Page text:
Society may be in the process of redefining marriage, but ultimately, the only definition that matters for eternity is God’s definition of one man and one woman.

Continue to pray for our nation and our leaders.

Surviving Thanksgiving

December 2, 2013

Surviving Thanksgiving used to mean not gaining 10 pounds after a wonderful Thanksgiving meal and three days of leftovers.

Today, however, surviving Thanksgiving has taken on new meaning. Unfortunately, it’s a sad commentary on society.

There were several stories in the national media last week regarding actual fights taking place in malls and national chains such as Walmart. There were reports of people being stabbed or shot in addition to the actual fist fights. One of the saddest reports was that of a mother spitting on another woman’s child while fighting over baby clothes.

It seems to get worse every year. I remember going to a store when my children were much younger and almost getting run over by a shopping buggy pushed by a woman wearing a Christian T-shirt. I thought that was bad, but that was minor compared to today.

Greed has surpassed common sense in our society. A $99 32-inch television is just not worth risking your life over or going to jail.

Sadly, nothing will change until we stop focusing on the season itself and return our focus to the Reason for the season.

In the meantime it might be wise to “survive” Thanksgiving by simply staying out of the stores.

Allowing values to erode

October 2, 2013

Todd Stinnett, a pastor friend in East Tennessee, sent a link to a story about Moody Bible Institute yesterday. The article was surprising to say the least.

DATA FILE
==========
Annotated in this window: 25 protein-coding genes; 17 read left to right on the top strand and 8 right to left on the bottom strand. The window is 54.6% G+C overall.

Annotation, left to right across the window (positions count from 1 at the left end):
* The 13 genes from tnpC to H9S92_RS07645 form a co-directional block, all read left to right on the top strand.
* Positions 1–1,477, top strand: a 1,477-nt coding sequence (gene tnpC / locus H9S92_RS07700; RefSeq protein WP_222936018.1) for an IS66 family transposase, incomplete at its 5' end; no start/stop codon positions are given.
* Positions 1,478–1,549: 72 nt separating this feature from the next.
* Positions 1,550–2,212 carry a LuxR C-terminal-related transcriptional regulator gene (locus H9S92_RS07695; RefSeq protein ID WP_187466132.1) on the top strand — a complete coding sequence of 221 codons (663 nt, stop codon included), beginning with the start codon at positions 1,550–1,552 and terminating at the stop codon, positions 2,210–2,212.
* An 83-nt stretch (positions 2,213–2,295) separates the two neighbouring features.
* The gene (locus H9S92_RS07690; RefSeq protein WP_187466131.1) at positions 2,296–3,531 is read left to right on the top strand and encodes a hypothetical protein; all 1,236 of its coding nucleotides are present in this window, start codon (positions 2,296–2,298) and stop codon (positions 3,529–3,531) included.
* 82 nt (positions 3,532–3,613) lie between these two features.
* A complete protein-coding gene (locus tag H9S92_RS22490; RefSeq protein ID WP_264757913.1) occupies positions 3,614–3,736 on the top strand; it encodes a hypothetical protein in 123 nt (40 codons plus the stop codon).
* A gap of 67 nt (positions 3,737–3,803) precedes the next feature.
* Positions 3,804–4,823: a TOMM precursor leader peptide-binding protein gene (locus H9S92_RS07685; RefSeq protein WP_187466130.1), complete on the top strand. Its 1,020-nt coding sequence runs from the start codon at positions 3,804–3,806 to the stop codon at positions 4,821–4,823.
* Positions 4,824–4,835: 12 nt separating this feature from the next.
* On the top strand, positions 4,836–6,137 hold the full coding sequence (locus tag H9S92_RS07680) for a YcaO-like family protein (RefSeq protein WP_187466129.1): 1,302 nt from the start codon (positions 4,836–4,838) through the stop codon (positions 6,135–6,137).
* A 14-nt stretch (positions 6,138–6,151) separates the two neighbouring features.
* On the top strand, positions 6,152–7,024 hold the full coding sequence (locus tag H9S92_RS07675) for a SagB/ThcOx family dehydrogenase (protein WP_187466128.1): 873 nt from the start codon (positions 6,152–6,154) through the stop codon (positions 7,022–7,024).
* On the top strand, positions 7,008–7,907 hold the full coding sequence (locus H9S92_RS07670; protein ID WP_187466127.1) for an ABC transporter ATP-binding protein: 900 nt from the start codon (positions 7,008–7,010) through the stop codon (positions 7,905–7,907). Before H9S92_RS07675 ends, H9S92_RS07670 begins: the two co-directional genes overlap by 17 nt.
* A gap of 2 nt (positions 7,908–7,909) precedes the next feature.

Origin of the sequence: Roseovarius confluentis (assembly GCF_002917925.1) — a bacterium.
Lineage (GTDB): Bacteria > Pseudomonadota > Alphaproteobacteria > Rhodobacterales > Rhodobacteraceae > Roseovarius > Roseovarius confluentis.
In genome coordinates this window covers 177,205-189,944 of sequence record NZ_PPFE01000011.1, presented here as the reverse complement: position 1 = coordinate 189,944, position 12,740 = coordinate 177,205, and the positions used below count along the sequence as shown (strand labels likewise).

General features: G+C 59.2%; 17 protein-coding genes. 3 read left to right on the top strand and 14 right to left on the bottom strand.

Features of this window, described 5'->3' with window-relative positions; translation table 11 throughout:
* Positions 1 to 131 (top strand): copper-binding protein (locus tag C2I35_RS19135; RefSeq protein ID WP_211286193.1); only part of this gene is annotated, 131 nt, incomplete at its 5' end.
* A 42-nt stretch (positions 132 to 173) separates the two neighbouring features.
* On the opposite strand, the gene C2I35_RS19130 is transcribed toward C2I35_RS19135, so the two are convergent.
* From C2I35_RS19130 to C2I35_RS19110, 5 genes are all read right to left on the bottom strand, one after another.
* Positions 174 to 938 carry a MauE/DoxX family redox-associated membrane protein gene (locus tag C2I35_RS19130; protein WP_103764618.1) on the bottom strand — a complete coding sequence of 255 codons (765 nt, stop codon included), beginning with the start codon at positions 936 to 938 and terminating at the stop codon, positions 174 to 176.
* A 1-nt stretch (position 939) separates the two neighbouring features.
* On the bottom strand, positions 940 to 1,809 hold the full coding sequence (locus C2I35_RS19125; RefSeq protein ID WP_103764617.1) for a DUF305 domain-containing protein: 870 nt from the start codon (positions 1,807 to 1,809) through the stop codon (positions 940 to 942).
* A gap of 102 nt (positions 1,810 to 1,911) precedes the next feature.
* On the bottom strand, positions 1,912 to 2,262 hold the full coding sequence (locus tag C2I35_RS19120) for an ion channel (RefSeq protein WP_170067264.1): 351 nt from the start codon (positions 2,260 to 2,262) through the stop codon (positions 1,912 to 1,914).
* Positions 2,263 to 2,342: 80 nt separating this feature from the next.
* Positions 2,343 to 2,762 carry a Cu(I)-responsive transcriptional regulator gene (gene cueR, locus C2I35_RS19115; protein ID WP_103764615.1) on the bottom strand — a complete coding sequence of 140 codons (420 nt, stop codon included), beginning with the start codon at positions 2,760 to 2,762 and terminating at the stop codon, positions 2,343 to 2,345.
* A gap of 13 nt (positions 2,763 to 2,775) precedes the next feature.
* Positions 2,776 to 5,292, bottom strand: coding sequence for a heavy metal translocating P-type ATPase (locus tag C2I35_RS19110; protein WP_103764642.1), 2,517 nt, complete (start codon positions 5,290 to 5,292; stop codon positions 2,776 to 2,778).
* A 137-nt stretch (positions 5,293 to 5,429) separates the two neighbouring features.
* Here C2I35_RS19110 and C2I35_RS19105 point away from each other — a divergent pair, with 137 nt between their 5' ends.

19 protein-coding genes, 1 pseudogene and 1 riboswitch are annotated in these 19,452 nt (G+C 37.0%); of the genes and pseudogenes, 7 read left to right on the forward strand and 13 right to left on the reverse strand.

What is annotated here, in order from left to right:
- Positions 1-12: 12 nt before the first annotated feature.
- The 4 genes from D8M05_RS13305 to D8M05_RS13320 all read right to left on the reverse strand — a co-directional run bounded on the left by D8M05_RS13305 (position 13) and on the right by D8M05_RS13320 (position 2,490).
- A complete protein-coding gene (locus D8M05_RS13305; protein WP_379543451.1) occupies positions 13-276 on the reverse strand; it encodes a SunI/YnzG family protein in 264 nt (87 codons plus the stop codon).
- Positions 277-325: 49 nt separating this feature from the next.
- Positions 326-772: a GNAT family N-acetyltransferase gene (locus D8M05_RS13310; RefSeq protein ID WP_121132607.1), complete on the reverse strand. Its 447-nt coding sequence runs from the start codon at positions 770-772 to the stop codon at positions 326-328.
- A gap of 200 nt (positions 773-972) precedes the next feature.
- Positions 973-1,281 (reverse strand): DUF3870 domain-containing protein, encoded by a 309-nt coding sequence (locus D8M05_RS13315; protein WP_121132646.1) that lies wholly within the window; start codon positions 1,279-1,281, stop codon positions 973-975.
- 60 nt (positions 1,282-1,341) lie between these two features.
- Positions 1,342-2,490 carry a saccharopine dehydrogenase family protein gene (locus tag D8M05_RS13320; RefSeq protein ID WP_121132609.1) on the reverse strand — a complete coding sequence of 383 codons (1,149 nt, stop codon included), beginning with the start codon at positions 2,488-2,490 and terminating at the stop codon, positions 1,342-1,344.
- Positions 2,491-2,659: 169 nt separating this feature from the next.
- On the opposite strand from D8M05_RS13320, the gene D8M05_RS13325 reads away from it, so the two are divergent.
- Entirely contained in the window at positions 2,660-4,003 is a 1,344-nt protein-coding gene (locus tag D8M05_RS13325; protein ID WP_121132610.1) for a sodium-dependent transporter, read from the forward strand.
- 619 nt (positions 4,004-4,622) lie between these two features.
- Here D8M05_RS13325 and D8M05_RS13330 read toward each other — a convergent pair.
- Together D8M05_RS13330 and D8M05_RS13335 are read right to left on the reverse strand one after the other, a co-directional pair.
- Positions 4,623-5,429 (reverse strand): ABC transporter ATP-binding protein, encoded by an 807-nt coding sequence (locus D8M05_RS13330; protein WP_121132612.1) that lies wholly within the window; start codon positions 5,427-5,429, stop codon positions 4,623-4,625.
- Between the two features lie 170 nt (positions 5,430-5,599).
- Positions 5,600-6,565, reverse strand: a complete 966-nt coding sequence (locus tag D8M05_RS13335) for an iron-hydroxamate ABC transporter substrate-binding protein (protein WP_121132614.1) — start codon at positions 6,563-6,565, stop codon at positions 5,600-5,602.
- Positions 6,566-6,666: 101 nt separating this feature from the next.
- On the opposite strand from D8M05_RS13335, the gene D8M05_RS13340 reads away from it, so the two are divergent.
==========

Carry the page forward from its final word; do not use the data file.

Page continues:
Trustees of Moody Bible Institute, a traditionally conservative Christian school in Chicago, voted to lift a provision which bans faculty and staff from drinking alcohol. Previously, any staff or faculty member (and student for that matter) had to agree not to drink alcohol, smoke, or have extramarital sex. The no drinking ban still applies to students.

The reason for lifting the drinking ban for faculty and staff only? The article said the “old, restrictive rules made it more difficult to recruit faculty members and staff.”

Here is yet another example of Christians “caving in” to cultural demands and allowing our values to continue to erode.

The trustees should be ashamed of themselves. I wonder how they can look students on that campus in the eye and defend what they did. It’s the old “do as I say, not as I do” rationale parents have given to their children for years. Children don’t understand it and neither will the students at Moody Bible Institute. If it is worth being a value for some of the folks, it’s worth being a value for everyone.

When Todd sent out the link, he posed this question, “Are Christians transforming the culture, or is the culture transforming Christians?” It doesn’t take a rocket scientist to figure out that culture is indeed transforming Christians.

Christians are supposed to be “salt and light” in the world today. Actions like this make the salt lose its flavor and the light go dim.